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THE MOM SCENE: Confessions of a Catechist

Heather never thought she’d be teaching Catechism (Catholic Sunday school), but she’s finding ways to put her own spin on it.
Heather never thought she’d be teaching Catechism (Catholic Sunday school), but she’s finding ways to put her own spin on it. - Contributed

If you had told me three weeks ago that I’d be a Catechist — a Catholic Sunday school teacher — I would have never believed you.

Two years ago, right here on this page, I wrote about how I “can’t pretend to believe everything I’m supposed to believe.” I wondered out loud if I was a bad Catholic for “walking through those doors with a heaviness that shouldn’t be there,” or if I was a good Catholic for making sure my children attend Catechism classes and make their sacraments.

But as of two weeks ago, I’m a Level 4 Catechist. They asked me, and I heard myself agreeing. It didn’t feel real. I would be the one teaching a room full of nine-year-olds about God. I would be responsible for their religious education for an entire school year. (No one believed me when I texted them the news, complete with angel emojis.)

I only had a few days to prepare for my first class. They gave me a heavy binder loaded with lesson plans and talking points and suggested readings, but assured me that I could pick and choose what I wanted to cover in my classes.

The binder was pretty overwhelming. It suggested I start by ceremoniously handing each child their workbook by saying a prayer over them. Um, no. The first lesson was supposed to be about Saint Teresa of Ávila, who was born in 1515 and went into a convent at 16. Um, skip.

After flipping through the first three lessons, I decided to boil them down into four main takeaways: God made the world, God wants us to take care of the world, God made us and God wants us to be nice to each other. Bingo-bango!

After we made name tags and played a get-to-know-you game, it was time to get down to the Godly business of teaching them something. I’d brought my son’s colourful children’s Bible, so I had one of my teenage helpers (I have helpers!) read a short two-page story about God making the world in seven days.

I made sure to explain my own theory about how God made the dinosaurs when he made the other animals, but sadly they probably went extinct before he made Adam and Eve because the seven “days” weren’t modern 24-hour days.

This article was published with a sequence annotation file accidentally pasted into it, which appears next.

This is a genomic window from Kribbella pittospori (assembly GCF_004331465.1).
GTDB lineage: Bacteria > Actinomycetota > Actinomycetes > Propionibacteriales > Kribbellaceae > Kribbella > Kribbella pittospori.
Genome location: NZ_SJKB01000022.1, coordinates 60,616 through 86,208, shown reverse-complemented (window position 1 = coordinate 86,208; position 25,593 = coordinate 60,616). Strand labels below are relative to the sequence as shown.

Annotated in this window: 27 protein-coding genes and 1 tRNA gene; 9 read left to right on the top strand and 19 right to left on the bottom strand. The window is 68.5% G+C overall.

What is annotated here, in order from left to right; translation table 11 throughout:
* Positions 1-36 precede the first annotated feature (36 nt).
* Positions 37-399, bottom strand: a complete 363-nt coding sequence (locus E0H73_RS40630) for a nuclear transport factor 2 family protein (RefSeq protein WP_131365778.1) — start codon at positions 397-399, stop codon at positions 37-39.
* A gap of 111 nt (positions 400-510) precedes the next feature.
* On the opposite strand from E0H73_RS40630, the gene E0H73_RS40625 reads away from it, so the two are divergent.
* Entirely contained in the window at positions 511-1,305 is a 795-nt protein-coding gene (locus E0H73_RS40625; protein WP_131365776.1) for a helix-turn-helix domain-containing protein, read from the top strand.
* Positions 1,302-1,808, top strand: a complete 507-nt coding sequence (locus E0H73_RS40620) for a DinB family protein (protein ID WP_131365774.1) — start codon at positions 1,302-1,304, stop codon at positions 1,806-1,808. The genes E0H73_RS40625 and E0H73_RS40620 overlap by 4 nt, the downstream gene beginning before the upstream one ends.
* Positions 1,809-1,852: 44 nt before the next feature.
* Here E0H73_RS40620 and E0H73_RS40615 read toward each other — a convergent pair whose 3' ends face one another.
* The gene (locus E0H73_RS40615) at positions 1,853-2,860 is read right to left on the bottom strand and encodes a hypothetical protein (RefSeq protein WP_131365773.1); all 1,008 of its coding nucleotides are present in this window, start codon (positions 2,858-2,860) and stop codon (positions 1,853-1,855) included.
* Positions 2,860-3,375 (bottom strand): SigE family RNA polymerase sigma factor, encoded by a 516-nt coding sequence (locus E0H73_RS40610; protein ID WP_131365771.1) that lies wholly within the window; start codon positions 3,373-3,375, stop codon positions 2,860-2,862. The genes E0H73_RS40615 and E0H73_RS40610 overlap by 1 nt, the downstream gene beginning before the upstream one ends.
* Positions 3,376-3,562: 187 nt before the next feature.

(I should add that I had a sheltered Catholic upbringing and hadn’t heard of the big bang theory or evolution until my Grade 10 geography class. I was truly shocked and my poor teacher nervously suggested I talk to my mom when I got home.)

We talked about what God made (plants, animals, humans) and what he didn’t make (computers, phones, houses). We talked about how to take care of the world God made — recycling, not littering, not wasting water — and then we moved onto how God made people.

“Adam and Eve were the very first people, but ... they did a really bad thing,” I told them, pausing dramatically. “Like, really bad.” A dozen pairs of wide eyes looked up at me, interested.

I was fuzzy on the details but it didn’t matter because I had my other teenage helper read the story about how Eve listened to the evil snake, disobeyed God, ate the fruit and suddenly everything was terrible.

We talked about the importance of being good and not letting “bad” friends talk us into making bad choices. I asked one student to stand on a chair — playing the good, obedient person — and showed how easily another student — playing the evil person trying to tempt them into doing something bad — could yank them off the chair.

“Was it easier for Cori to bring Dexter up to her level and teach him to be good, or was it easier for Dexter to yank Cori down to his level and teach her to be bad?” I asked them. Ooh, I felt like such a teacher!

(I should point out that this exercise was not in my Catechist handbook. I’d read about it in a young adult novel about Christian high school kids. They kids loved it.)

We covered my fourth point — God wants us to be nice to each other — by drawing family trees that included our friends, teachers and pets. By each person’s name, we all wrote something nice we could do for them over the following week. We talked about washing dishes and playing nicely with little siblings and video chatting with family members who lived far away. It was exactly what I’d hoped for — real, concrete examples of how we could all be good people.

We finished the class with a few rounds of Heads Up, Seven Up, and then I sent them upstairs to the hall for cookies and juice boxes. I felt relieved that it had gone well. A few kids even said they were surprised it was already over.

Even though I’m not reading aloud about Saint Teresa of Ávila and I’m pretty sure I’m going to fumble the pronunciation of “beatitudes” next week, I feel good about my relaxed approach to being a Catechist.

I’m sticking to what I believe to be true and trying to make the lessons easy and approachable for the kids. If, at the end of the year, they remember just one important point — that God wants us to be kind to each other — then I’ll consider it a success.

Heather Laura Clarke is a freelance journalist who married her high-school sweetheart. They moved from the city to the country, where they spend their days making messes and memories with their nine-year-old son and seven-year-old daughter. Follow their family’s adventures over at www.HeathersHandmadeLife.com.

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